A similar but simpler approach was taken when getting feedback from children. Some Ocado Technology employees brought their kids into the office to test the site and the Rapid Router game and give feedback at the same time. Generally speaking this feedback was positive as the main concern was whether the game was fun or not, and less focus was given to the site itself. However it did result in some useful feature ideas such as the ‘solve’ button included in the latest release of the game.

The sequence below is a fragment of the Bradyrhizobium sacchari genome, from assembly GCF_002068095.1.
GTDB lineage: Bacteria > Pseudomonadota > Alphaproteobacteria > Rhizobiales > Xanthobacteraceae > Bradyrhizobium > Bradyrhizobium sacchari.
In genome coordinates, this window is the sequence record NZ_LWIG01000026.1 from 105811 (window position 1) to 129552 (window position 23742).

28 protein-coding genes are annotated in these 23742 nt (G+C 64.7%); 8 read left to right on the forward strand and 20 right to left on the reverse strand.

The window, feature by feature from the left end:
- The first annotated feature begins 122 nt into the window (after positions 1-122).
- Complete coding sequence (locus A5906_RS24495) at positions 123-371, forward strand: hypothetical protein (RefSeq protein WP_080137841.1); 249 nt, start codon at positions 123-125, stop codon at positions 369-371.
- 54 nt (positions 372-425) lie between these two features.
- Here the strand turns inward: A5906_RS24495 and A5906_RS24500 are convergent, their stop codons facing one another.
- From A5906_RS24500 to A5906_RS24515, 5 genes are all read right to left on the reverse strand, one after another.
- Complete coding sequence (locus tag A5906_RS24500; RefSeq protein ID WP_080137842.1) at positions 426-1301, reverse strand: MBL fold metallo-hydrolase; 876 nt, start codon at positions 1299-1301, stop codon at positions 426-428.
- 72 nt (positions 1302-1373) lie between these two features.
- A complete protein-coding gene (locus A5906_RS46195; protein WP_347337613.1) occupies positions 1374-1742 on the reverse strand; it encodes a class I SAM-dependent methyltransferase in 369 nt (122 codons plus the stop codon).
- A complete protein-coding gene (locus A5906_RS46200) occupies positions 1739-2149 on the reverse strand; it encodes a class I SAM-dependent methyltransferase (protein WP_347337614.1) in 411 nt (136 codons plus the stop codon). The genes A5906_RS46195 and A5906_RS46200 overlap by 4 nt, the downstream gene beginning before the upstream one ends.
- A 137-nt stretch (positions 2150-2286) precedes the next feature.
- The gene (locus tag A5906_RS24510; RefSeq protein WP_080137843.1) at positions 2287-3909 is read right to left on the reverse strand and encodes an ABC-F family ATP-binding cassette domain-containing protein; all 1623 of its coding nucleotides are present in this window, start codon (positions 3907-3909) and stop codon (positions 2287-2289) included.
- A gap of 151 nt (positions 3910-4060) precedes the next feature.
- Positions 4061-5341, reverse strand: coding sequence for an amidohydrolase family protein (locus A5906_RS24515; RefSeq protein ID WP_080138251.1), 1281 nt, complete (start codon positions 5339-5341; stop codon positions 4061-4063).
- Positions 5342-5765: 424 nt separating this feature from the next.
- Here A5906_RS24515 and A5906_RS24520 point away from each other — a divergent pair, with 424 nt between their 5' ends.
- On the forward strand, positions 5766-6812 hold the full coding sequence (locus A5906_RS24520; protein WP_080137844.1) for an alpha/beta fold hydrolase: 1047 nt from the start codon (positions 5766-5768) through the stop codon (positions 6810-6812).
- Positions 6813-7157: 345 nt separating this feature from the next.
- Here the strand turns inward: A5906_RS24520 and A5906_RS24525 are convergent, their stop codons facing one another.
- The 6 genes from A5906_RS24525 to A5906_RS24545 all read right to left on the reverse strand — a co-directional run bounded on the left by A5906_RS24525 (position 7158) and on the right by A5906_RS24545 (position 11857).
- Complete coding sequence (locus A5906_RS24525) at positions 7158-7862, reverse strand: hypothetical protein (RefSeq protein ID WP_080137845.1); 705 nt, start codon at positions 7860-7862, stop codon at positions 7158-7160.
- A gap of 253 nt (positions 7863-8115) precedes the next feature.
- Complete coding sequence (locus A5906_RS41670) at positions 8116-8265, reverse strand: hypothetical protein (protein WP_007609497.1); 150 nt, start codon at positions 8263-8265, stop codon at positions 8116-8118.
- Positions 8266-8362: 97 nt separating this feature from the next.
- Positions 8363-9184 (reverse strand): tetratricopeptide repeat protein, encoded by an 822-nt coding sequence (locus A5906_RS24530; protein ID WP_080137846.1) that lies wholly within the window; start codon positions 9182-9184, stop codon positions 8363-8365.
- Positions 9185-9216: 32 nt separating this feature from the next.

These personas are a worthwhile pursuit; the team can use them throughout the process of redesign to make sure they cover all the needs of their various users when adding and taking away features and changing layout and design.

The combination of site-wide analytics and feedback from individuals offered a comprehensive overview of the pitfalls and successes of the pre-existing Code for Life site. We hope you enjoy the latest release of the bigger and better Code for Life initiative. Watch this space for their new massively multiplayer online extravaganza, where you can explore the depths of space and time, while picking up AI concepts along the way.  

Holly Godwin-Thompson, Technology Communications